He also said that work-based apprenticeships should be accepted as a way to get into university.
Concerns have been raised this year about students who fail to secure a university place and could face the daunting prospect of up to three times higher tuition fees in 2012.
Dr Wendy Piatt, of the Russell Group, which represents top universities, said that it was not realistic to expect every student who wants to go to university to get a place. She said: ‘The costs to the taxpayer of a very generous system of student loans and grants make it unrealistic to think that the country could afford to offer a properly funded university place to everyone who would like one. ‘In a tight fiscal climate, maintaining the quality of the student experience must be a greater priority than expanding the number of places.’
On Monday Dr Mary Bousted, general secretary of the Association of Teachers and Lecturers, expressed concern about the financial burden for those who miss out. She said: ‘This year, more than ever, we fear for the thousands of students who miss out on a university place and face paying three times more next year or struggle to find careers advice following Government cuts.’
But Nicola Dandridge, chief executive of Universities UK, sought to play down the fears. She said: ‘It must be very dispiriting for students who have worked hard for the results they’re receiving to be faced with a barrage of gloom and apocalyptic predictions, that usually turn out to be incorrect. ‘People making such unfounded forecasts, usually to score cheap political points, are quite irresponsible and they should consider the impact it has on applicants.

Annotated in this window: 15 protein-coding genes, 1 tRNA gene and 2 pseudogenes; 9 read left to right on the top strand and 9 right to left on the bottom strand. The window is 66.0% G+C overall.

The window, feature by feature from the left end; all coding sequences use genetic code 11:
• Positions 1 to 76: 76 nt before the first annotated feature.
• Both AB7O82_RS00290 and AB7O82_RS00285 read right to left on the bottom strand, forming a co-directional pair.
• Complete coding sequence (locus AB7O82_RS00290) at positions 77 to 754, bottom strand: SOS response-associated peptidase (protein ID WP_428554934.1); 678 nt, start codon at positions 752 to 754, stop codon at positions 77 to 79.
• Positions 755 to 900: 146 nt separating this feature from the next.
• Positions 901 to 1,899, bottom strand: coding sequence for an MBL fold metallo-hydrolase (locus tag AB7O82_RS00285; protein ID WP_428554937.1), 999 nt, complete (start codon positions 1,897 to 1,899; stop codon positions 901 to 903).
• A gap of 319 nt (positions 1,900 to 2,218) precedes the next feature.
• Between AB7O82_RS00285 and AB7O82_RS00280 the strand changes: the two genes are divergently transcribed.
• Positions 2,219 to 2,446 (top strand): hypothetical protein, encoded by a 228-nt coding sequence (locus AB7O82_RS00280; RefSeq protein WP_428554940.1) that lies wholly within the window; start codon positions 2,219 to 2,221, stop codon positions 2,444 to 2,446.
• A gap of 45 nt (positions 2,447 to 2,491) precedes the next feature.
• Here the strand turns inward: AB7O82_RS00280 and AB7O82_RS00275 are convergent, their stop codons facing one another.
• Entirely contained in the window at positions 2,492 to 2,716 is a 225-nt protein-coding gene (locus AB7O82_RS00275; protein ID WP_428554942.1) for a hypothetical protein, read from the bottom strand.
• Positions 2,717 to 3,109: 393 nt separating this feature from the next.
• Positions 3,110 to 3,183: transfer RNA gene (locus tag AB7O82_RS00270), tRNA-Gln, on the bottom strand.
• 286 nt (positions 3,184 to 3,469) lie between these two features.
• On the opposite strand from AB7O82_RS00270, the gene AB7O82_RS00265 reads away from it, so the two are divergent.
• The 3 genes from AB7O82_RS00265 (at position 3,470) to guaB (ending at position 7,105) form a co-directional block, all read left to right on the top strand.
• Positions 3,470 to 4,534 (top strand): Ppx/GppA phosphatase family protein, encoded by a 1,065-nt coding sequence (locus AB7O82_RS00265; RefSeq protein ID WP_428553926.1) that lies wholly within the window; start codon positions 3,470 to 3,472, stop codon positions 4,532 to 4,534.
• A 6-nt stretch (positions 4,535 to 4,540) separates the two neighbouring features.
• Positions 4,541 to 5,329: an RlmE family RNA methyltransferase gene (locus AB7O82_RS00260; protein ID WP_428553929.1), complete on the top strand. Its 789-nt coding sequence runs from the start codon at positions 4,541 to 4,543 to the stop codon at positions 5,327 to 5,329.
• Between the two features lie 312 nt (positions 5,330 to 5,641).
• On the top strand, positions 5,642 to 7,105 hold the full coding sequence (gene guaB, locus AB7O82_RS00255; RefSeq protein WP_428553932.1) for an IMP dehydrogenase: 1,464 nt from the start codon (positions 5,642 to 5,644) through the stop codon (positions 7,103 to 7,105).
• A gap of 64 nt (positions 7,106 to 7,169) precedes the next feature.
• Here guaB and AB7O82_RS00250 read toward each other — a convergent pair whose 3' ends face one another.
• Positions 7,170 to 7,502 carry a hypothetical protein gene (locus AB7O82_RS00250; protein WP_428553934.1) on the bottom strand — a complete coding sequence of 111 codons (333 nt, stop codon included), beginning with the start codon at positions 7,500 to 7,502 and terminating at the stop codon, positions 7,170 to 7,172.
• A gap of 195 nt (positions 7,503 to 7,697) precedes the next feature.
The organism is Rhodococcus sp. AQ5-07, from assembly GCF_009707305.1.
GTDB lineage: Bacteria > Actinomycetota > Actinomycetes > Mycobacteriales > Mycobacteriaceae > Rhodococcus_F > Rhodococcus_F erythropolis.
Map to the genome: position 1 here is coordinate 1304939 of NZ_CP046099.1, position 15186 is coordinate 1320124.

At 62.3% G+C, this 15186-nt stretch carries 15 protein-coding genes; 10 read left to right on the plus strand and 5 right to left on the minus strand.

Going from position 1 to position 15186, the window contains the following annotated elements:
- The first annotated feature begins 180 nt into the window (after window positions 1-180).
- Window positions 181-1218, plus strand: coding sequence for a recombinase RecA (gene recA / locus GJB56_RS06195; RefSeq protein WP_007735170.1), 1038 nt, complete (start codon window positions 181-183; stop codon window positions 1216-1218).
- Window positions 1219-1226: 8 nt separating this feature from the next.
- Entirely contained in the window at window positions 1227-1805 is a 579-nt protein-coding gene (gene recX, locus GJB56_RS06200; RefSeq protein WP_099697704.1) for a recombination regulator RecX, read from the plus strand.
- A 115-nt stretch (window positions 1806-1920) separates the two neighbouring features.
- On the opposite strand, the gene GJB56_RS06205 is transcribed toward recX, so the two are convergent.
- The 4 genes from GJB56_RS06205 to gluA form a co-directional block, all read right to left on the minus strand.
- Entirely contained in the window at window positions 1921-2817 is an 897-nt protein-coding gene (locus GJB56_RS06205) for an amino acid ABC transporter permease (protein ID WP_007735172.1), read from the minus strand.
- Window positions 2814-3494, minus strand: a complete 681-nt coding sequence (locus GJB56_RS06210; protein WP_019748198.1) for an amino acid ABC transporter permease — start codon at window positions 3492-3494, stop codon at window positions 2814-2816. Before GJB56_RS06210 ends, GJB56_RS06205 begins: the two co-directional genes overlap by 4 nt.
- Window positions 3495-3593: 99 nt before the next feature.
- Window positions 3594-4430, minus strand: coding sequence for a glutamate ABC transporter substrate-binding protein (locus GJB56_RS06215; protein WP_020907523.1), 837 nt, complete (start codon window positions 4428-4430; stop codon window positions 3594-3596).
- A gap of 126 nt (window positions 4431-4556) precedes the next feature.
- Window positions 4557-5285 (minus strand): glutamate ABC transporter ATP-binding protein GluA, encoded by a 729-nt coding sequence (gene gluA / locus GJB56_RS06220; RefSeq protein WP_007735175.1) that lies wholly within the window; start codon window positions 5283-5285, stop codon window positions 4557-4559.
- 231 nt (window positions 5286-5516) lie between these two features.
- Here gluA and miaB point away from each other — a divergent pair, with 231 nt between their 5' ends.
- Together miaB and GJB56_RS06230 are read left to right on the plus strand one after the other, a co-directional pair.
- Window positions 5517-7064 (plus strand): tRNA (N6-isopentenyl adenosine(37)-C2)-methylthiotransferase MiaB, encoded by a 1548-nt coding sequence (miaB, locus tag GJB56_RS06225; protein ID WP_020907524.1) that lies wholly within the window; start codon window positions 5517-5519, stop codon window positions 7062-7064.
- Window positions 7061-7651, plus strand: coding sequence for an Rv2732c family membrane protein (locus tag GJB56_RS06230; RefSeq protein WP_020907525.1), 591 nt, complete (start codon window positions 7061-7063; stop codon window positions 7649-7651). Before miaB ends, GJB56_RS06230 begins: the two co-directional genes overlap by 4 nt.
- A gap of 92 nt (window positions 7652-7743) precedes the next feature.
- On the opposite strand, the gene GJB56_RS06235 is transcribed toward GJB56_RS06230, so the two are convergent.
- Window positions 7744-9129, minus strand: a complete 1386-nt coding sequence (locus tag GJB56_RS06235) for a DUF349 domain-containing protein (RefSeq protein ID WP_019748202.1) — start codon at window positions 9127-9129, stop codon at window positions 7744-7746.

‘I would advise people looking to secure a university place to speak directly to specialist advisers at Ucas and at universities.’ She said that last year nearly 70 per cent of university applicants were accepted onto a course.
This summer’s A-level and GCSE exam papers have been beset by errors. Around 100,000 students in total are thought to have been affected by mistakes found in 12 different exam papers this summer. The blunders ranged from wrong answers in a multiple choice paper to impossible questions and printing errors.
The five exams boards responsible for the errors have promised students that they will not be penalised, in what looks to be a record year in terms of top grades.
Education expert Professor Alan Smithers predicted earlier this week that one in 10 A-levels could be graded as A*, as this year teachers and students have a better understanding of what is required to gain the top result. However, he also suggested that the overall pass rate was likely to stay about the same, perhaps rising or falling by only 0.1 per cent.